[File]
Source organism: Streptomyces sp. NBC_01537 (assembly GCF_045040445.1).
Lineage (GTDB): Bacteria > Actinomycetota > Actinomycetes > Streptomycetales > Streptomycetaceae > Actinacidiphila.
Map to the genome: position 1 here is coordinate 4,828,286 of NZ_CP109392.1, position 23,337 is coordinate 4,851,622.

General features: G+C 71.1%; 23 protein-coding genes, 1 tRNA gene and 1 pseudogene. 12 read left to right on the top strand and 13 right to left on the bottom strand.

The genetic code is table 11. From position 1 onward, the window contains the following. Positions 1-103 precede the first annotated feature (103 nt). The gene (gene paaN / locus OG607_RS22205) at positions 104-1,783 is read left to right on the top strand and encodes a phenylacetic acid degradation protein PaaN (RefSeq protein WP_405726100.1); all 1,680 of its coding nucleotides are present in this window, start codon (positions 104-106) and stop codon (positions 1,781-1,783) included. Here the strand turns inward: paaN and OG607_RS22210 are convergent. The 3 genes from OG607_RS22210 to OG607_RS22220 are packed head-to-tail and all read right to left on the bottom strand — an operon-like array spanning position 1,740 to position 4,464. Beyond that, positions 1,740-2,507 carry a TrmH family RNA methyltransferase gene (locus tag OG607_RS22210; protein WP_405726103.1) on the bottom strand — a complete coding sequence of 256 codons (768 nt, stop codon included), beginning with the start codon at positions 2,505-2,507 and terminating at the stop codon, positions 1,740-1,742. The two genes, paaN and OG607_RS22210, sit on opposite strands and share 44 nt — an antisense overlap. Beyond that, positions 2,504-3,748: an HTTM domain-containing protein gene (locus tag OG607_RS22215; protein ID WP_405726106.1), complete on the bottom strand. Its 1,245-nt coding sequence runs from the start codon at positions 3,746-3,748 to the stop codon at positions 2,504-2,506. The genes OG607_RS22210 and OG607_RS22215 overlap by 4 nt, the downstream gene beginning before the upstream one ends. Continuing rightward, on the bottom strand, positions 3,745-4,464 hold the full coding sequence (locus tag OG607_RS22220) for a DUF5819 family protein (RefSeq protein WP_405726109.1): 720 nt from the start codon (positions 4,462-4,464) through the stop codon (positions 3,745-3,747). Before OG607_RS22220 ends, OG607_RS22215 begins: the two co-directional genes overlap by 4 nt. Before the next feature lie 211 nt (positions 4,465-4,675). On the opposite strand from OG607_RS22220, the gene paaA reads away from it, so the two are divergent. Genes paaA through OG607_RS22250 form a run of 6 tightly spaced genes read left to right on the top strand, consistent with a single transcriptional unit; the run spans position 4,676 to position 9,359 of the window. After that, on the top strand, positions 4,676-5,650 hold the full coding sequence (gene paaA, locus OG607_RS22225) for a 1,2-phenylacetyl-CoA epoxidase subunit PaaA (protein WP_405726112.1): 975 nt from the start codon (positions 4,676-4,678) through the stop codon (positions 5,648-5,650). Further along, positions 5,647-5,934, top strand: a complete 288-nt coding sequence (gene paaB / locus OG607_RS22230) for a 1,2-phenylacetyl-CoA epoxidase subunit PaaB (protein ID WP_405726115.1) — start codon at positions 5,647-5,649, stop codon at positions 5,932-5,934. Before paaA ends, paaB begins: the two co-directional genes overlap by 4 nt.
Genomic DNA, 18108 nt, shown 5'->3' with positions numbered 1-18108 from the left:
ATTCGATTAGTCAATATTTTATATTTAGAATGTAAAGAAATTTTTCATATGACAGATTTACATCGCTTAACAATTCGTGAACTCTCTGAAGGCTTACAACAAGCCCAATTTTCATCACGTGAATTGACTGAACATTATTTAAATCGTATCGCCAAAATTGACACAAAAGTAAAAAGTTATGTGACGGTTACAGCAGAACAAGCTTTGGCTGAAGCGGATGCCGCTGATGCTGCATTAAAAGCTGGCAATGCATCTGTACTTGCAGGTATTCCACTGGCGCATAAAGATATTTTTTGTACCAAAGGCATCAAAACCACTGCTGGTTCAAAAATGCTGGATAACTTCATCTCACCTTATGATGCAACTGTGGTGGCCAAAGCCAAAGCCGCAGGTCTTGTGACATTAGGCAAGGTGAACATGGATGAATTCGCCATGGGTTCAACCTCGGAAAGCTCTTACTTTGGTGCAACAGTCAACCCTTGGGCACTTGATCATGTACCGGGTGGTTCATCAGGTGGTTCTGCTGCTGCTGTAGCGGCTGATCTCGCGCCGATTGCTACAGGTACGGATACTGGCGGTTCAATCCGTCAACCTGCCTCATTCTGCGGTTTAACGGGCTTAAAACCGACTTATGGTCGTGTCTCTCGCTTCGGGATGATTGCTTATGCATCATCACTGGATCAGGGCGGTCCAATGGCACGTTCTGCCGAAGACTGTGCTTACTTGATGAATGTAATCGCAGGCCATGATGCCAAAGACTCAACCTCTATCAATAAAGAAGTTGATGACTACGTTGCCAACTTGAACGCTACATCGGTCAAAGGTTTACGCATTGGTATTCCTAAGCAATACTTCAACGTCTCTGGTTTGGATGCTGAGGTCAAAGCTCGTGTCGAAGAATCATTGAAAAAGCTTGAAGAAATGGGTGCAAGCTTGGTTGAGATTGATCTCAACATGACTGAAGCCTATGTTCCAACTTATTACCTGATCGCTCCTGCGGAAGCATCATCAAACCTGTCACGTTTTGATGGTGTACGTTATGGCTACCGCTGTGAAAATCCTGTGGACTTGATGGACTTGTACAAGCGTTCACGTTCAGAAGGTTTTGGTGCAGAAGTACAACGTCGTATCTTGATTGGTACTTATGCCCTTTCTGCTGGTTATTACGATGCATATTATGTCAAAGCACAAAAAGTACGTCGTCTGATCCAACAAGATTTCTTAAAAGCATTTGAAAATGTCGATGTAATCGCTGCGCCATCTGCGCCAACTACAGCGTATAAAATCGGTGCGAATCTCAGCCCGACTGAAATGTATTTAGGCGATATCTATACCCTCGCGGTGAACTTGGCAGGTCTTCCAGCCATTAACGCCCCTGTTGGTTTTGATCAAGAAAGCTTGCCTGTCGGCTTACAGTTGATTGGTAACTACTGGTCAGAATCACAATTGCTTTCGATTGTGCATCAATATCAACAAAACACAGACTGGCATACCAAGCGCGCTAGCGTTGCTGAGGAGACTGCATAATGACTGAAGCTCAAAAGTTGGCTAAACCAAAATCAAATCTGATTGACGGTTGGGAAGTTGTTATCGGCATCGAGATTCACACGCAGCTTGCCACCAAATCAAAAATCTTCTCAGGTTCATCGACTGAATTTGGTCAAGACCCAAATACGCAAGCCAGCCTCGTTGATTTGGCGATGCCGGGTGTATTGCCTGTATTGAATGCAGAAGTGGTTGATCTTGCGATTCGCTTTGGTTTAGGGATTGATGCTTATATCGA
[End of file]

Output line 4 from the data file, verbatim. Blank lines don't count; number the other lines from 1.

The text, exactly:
General features: G+C 71.1%; 23 protein-coding genes, 1 tRNA gene and 1 pseudogene. 12 read left to right on the top strand and 13 right to left on the bottom strand.